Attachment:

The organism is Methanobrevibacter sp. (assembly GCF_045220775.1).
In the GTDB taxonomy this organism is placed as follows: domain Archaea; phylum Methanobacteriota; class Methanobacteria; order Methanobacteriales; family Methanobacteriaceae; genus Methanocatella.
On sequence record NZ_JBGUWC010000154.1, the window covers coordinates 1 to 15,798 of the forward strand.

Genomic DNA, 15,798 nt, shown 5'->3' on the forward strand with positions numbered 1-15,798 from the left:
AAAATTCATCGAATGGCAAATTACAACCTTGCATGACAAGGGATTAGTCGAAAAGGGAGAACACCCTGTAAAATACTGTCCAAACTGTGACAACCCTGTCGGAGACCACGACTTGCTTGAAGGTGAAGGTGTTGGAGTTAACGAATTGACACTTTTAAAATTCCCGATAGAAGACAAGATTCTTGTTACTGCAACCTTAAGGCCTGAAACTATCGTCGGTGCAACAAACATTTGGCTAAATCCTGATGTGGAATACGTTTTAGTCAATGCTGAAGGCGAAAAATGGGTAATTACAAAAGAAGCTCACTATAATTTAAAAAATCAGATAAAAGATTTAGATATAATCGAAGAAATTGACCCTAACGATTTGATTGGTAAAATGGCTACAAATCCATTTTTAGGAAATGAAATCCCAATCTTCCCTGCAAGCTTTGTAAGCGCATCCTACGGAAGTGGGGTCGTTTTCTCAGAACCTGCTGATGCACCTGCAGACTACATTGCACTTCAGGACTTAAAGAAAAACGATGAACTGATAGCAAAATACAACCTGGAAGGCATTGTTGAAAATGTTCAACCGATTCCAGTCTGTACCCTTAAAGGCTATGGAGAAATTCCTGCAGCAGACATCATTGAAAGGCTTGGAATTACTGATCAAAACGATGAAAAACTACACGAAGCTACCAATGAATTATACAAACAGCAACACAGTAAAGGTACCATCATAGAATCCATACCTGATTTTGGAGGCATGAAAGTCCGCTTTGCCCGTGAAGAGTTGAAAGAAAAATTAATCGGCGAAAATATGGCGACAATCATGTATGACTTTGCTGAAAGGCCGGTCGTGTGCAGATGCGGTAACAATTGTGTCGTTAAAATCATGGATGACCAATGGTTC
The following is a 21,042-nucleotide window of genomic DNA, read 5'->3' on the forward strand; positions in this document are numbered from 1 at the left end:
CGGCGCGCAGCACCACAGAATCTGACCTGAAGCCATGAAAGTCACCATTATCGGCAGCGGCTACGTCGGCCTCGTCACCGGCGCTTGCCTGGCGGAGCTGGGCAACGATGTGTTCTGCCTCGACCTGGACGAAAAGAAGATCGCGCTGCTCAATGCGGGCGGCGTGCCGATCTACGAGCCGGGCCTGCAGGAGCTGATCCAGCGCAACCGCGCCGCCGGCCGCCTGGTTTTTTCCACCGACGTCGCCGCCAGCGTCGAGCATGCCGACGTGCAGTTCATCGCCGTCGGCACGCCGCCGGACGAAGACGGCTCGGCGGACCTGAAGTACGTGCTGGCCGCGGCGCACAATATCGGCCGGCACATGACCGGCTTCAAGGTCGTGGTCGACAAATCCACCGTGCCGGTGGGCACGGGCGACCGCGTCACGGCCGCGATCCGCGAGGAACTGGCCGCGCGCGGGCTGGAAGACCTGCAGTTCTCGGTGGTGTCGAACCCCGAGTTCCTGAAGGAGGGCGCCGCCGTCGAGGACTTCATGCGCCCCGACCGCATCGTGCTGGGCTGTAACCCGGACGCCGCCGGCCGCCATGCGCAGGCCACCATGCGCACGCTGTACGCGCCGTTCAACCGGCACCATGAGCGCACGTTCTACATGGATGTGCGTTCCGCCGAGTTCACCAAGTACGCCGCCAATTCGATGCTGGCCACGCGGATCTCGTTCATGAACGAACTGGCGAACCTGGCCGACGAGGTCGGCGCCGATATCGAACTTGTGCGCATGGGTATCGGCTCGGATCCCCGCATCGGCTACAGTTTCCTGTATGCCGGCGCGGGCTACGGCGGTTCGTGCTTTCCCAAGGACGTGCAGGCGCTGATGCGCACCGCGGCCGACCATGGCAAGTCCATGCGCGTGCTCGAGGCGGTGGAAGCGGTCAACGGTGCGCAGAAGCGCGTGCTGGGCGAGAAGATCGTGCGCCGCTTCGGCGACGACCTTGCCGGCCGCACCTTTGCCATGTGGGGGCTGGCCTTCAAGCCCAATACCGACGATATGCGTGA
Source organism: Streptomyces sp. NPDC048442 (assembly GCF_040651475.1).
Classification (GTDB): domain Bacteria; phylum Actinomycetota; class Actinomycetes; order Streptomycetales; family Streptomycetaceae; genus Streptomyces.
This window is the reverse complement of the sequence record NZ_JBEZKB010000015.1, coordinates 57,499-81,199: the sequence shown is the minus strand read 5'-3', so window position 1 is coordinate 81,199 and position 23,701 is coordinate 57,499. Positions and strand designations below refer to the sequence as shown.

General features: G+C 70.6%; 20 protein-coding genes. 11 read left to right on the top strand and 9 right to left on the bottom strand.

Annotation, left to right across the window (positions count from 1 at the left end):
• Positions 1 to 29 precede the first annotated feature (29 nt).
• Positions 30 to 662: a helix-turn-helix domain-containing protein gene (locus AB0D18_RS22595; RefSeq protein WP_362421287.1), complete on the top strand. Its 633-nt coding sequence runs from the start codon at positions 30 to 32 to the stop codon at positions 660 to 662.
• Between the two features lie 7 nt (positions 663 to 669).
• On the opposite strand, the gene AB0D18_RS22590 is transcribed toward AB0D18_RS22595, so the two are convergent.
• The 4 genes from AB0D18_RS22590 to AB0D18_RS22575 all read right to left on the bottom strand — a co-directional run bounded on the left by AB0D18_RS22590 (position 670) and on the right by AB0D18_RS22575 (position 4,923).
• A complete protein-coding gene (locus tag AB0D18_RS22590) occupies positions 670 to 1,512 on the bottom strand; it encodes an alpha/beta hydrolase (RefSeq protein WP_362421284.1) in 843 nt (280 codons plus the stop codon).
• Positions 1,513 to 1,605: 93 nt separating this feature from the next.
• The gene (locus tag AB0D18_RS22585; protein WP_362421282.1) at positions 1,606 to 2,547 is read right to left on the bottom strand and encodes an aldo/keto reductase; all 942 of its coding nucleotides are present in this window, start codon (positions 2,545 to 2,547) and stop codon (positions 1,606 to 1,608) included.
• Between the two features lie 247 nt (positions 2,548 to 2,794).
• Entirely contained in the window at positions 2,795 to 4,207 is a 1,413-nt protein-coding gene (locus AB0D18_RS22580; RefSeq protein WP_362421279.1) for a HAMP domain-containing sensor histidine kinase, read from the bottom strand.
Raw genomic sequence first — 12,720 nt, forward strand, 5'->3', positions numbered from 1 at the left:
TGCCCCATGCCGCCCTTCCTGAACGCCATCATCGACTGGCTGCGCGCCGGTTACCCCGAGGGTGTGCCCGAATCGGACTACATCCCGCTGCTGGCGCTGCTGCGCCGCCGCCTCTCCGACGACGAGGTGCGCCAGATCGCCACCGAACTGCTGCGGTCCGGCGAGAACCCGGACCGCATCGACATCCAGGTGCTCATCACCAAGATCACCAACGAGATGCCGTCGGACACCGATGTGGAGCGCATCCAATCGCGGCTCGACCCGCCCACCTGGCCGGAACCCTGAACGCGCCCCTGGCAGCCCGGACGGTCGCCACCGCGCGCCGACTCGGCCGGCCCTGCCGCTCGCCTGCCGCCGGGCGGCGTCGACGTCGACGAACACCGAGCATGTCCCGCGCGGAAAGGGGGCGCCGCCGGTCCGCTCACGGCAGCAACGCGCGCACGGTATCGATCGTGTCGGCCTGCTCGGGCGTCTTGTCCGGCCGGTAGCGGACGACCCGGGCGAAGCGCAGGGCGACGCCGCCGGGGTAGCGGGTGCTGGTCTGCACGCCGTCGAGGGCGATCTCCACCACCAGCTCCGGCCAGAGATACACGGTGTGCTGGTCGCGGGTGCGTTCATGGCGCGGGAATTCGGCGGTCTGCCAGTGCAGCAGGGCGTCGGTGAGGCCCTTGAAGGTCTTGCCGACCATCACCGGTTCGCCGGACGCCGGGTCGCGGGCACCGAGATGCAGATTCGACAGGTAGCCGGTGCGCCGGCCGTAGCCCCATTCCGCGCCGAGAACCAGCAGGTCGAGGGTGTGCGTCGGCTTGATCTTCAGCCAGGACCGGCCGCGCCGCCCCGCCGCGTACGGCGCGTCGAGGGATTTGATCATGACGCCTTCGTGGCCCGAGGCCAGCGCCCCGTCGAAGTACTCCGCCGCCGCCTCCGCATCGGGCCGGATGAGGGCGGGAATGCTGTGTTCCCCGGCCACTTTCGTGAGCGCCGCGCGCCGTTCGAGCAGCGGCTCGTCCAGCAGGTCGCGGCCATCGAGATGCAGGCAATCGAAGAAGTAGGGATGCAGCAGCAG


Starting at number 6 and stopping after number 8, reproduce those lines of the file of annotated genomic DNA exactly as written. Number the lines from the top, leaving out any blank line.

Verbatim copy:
The following is a 21,042-nucleotide window of genomic DNA, read 5'->3' on the forward strand; positions in this document are numbered from 1 at the left end:
CGGCGCGCAGCACCACAGAATCTGACCTGAAGCCATGAAAGTCACCATTATCGGCAGCGGCTACGTCGGCCTCGTCACCGGCGCTTGCCTGGCGGAGCTGGGCAACGATGTGTTCTGCCTCGACCTGGACGAAAAGAAGATCGCGCTGCTCAATGCGGGCGGCGTGCCGATCTACGAGCCGGGCCTGCAGGAGCTGATCCAGCGCAACCGCGCCGCCGGCCGCCTGGTTTTTTCCACCGACGTCGCCGCCAGCGTCGAGCATGCCGACGTGCAGTTCATCGCCGTCGGCACGCCGCCGGACGAAGACGGCTCGGCGGACCTGAAGTACGTGCTGGCCGCGGCGCACAATATCGGCCGGCACATGACCGGCTTCAAGGTCGTGGTCGACAAATCCACCGTGCCGGTGGGCACGGGCGACCGCGTCACGGCCGCGATCCGCGAGGAACTGGCCGCGCGCGGGCTGGAAGACCTGCAGTTCTCGGTGGTGTCGAACCCCGAGTTCCTGAAGGAGGGCGCCGCCGTCGAGGACTTCATGCGCCCCGACCGCATCGTGCTGGGCTGTAACCCGGACGCCGCCGGCCGCCATGCGCAGGCCACCATGCGCACGCTGTACGCGCCGTTCAACCGGCACCATGAGCGCACGTTCTACATGGATGTGCGTTCCGCCGAGTTCACCAAGTACGCCGCCAATTCGATGCTGGCCACGCGGATCTCGTTCATGAACGAACTGGCGAACCTGGCCGACGAGGTCGGCGCCGATATCGAACTTGTGCGCATGGGTATCGGCTCGGATCCCCGCATCGGCTACAGTTTCCTGTATGCCGGCGCGGGCTACGGCGGTTCGTGCTTTCCCAAGGACGTGCAGGCGCTGATGCGCACCGCGGCCGACCATGGCAAGTCCATGCGCGTGCTCGAGGCGGTGGAAGCGGTCAACGGTGCGCAGAAGCGCGTGCTGGGCGAGAAGATCGTGCGCCGCTTCGGCGACGACCTTGCCGGCCGCACCTTTGCCATGTGGGGGCTGGCCTTCAAGCCCAATACCGACGATATGCGTGA
Source organism: Streptomyces sp. NPDC048442 (assembly GCF_040651475.1).